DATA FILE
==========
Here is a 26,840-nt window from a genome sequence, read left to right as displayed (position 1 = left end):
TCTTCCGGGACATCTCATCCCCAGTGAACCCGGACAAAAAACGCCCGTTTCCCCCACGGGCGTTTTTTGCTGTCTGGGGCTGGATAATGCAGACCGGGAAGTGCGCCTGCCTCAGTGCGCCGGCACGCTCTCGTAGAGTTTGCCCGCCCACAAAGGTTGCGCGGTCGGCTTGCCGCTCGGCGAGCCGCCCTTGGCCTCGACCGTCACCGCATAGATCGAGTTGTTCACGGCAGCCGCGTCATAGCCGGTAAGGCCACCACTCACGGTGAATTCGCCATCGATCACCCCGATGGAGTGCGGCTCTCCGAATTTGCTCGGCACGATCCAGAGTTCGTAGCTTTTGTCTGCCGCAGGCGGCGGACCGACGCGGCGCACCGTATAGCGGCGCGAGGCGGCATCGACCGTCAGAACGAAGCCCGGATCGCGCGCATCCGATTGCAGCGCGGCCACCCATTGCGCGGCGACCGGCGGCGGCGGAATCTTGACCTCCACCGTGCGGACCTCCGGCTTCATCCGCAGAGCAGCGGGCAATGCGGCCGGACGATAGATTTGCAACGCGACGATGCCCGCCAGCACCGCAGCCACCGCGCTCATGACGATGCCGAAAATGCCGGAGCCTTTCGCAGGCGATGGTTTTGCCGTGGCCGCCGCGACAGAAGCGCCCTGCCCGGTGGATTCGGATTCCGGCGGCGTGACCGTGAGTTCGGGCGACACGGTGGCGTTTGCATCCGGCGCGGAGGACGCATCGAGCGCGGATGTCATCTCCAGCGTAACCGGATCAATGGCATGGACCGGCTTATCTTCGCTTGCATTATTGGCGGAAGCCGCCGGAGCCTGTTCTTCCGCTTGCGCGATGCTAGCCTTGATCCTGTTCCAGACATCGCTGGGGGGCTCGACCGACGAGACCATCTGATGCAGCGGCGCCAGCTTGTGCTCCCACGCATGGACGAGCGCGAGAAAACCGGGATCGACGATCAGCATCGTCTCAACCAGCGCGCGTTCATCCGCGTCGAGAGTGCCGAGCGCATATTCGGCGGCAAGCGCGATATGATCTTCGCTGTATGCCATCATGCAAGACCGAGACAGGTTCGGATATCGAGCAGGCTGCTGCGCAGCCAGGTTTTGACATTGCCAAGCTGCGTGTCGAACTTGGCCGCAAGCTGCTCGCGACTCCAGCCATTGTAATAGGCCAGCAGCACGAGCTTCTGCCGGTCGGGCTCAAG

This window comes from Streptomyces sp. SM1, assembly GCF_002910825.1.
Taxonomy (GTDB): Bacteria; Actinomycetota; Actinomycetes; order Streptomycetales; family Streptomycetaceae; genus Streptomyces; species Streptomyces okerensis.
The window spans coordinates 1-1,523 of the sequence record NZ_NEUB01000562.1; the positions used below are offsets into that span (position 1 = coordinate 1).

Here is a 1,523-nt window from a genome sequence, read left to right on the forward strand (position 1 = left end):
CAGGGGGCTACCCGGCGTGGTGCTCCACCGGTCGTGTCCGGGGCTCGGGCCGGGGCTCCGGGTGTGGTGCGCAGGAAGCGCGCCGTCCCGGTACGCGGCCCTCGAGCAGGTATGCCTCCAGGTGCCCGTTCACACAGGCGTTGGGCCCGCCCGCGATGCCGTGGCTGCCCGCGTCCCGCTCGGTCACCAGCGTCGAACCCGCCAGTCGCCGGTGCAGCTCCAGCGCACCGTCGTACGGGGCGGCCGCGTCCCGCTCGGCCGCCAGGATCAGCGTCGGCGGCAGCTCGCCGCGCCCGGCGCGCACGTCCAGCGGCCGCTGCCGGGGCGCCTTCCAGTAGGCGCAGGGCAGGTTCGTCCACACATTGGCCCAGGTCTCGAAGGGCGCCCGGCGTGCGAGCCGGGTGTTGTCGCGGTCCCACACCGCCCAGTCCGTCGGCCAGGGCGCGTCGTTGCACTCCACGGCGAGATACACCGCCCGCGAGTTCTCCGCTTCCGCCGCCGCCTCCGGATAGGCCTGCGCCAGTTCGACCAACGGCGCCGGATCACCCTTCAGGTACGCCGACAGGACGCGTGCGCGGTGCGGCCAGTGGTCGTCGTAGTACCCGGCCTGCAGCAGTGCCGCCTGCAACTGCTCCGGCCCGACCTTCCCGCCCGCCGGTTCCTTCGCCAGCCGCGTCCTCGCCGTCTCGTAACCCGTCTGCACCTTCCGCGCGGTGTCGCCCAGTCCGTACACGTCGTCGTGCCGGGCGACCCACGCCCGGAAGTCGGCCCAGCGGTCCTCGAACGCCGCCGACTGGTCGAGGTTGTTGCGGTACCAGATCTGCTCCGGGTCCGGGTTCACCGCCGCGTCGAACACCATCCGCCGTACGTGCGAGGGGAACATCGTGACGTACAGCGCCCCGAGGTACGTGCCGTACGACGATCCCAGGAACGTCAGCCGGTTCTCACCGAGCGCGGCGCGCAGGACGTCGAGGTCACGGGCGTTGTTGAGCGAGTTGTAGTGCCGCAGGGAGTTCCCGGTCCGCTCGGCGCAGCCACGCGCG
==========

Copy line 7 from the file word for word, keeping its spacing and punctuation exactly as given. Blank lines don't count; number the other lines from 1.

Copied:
CAGGGGGCTACCCGGCGTGGTGCTCCACCGGTCGTGTCCGGGGCTCGGGCCGGGGCTCCGGGTGTGGTGCGCAGGAAGCGCGCCGTCCCGGTACGCGGCCCTCGAGCAGGTATGCCTCCAGGTGCCCGTTCACACAGGCGTTGGGCCCGCCCGCGATGCCGTGGCTGCCCGCGTCCCGCTCGGTCACCAGCGTCGAACCCGCCAGTCGCCGGTGCAGCTCCAGCGCACCGTCGTACGGGGCGGCCGCGTCCCGCTCGGCCGCCAGGATCAGCGTCGGCGGCAGCTCGCCGCGCCCGGCGCGCACGTCCAGCGGCCGCTGCCGGGGCGCCTTCCAGTAGGCGCAGGGCAGGTTCGTCCACACATTGGCCCAGGTCTCGAAGGGCGCCCGGCGTGCGAGCCGGGTGTTGTCGCGGTCCCACACCGCCCAGTCCGTCGGCCAGGGCGCGTCGTTGCACTCCACGGCGAGATACACCGCCCGCGAGTTCTCCGCTTCCGCCGCCGCCTCCGGATAGGCCTGCGCCAGTTCGACCAACGGCGCCGGATCACCCTTCAGGTACGCCGACAGGACGCGTGCGCGGTGCGGCCAGTGGTCGTCGTAGTACCCGGCCTGCAGCAGTGCCGCCTGCAACTGCTCCGGCCCGACCTTCCCGCCCGCCGGTTCCTTCGCCAGCCGCGTCCTCGCCGTCTCGTAACCCGTCTGCACCTTCCGCGCGGTGTCGCCCAGTCCGTACACGTCGTCGTGCCGGGCGACCCACGCCCGGAAGTCGGCCCAGCGGTCCTCGAACGCCGCCGACTGGTCGAGGTTGTTGCGGTACCAGATCTGCTCCGGGTCCGGGTTCACCGCCGCGTCGAACACCATCCGCCGTACGTGCGAGGGGAACATCGTGACGTACAGCGCCCCGAGGTACGTGCCGTACGACGATCCCAGGAACGTCAGCCGGTTCTCACCGAGCGCGGCGCGCAGGACGTCGAGGTCACGGGCGTTGTTGAGCGAGTTGTAGTGCCGCAGGGAGTTCCCGGTCCGCTCGGCGCAGCCACGCGCG